Classic Computer Magazine Archive COMPUTE! ISSUE 49 / JUNE 1984 / PAGE 126

Graphics 0 Text In Four Colors

Ted Baldwin

Add four-color text to your Atari screen displays. These five programs demonstrate the ANTIC 4 display mode and allow you to save redefined characters for use in other programs.

ANTIC 4 is a little-known Atari display mode. Similar to GRAPHICS 0, it is a character mode, with 40 columns and 24 lines per screen, and uses all 256 characters. However, it also has the capability to display characters in four colors.

This is a result of the way ANTIC 4 interprets the character pattern. GRAPHICS 0, for instance, reads the character pattern one bit at a time. Each bit corresponds to one pixel of the character on the screen. The 1 bits are displayed at a different brightness than the 0 bits. ANTIC 4, on the other hand, reads the pattern two bits at a time. Each bit-pair corresponds to one pixel of the character. There are four possible combinations of two bits: 00, 01, 10, 11. Each combination represents a different color. The color corresponding to the bit-pair 00 is stored at location 712; the color for the bit-pair 01 is at location 708; the color for bit-pair 10 is at 709; the color for bit-pair 11 is at 710.

Redefined Characters

Program 1 converts the display to ANTIC 4. Running the program will reveal one of the drawbacks of ANTIC 4: The normal character set is useless. The characters on the screen are garbled because the normal character patterns are not designed to be read in bit-pairs. In order to make any practical use of ANTIC 4, you must redefine the character set.

Program 2 does that. The bit pattern for each character is designed so that the characters will appear in different colors. Specifically, typing lowercase letters will display light blue uppercase letters; typing uppercase letters will display gray uppercase letters; typing a number will display that number in gray; typing a shifted number will display that number in blue-green.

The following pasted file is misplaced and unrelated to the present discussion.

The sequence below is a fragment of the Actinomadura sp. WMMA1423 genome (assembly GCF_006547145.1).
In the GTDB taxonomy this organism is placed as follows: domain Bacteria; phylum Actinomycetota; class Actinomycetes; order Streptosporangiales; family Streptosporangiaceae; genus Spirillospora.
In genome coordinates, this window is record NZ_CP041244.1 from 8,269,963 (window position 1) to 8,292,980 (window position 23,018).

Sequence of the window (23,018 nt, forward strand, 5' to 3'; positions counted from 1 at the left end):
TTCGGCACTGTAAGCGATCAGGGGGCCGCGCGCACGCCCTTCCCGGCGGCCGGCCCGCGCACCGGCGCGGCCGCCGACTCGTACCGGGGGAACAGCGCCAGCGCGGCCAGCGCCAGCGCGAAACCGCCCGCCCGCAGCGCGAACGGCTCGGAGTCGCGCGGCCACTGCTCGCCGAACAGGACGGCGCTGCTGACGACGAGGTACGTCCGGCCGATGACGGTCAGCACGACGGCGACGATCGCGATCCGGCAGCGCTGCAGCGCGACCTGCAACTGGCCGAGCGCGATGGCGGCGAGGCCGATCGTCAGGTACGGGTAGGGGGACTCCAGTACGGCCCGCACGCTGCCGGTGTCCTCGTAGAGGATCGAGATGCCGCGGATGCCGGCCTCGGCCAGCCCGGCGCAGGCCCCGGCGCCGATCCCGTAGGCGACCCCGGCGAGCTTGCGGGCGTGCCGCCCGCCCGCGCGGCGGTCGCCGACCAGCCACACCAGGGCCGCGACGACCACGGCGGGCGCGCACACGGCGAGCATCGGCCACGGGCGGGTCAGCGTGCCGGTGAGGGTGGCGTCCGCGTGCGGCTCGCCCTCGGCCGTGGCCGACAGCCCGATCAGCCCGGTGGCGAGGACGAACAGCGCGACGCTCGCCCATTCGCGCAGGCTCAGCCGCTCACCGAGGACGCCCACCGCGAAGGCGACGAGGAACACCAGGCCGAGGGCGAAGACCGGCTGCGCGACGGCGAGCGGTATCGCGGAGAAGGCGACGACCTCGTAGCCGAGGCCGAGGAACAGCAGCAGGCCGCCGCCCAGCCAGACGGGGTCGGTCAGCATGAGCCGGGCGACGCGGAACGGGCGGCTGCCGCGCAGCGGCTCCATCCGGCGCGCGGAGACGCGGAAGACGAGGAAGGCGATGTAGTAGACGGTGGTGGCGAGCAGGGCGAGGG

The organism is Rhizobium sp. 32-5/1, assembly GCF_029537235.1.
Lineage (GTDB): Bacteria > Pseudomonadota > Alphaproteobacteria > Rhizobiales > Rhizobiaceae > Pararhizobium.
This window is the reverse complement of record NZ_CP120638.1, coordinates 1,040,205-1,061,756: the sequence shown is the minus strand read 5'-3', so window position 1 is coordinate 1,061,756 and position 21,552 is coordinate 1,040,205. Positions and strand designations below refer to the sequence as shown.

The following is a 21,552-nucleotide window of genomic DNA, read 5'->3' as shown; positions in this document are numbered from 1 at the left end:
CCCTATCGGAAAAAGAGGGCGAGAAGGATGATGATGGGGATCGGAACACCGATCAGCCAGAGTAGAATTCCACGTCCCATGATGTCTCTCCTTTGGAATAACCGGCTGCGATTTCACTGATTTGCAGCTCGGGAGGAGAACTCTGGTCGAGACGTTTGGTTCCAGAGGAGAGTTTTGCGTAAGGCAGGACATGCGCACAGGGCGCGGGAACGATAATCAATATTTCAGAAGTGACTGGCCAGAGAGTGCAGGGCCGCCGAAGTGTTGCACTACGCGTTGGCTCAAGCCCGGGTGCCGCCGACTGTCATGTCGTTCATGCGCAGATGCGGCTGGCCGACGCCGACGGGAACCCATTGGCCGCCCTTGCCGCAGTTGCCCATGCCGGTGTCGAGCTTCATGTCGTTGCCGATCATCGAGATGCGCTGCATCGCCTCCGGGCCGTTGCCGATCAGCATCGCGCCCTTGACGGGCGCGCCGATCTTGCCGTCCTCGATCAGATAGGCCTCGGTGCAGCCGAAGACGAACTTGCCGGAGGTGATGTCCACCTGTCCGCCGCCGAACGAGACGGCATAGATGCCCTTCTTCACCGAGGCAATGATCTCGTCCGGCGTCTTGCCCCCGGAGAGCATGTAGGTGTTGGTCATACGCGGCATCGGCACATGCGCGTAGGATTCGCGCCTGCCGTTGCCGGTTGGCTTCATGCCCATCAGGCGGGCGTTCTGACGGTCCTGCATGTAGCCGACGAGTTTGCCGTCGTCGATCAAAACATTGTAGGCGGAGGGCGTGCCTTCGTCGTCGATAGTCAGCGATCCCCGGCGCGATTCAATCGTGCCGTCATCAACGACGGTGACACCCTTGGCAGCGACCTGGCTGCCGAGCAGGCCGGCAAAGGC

Program 3 demonstrates the use of these characters in ANTIC 4. Be sure to run Program 2 before running Program 3. The program first displays normal GRAPHICS 0 text. Then it switches to ANTIC 4 and displays four-color text using the redefined character set. The colors are changed to orange, green, and blue-green on a pink background.

Program 4 saves the redefined character set to disk and should be run after Program 2. Program 5 loads the character set back in. Your own filename can be substituted in line 140 of both programs.

You can add four-color text to your own programs by using Program 5 to load the character set and Program 1 to switch to ANTIC 4. Besides making your programs more colorful, these routines enable you to highlight important messages.

Refer to the "Automatic Proofreader" article before typing these programs in.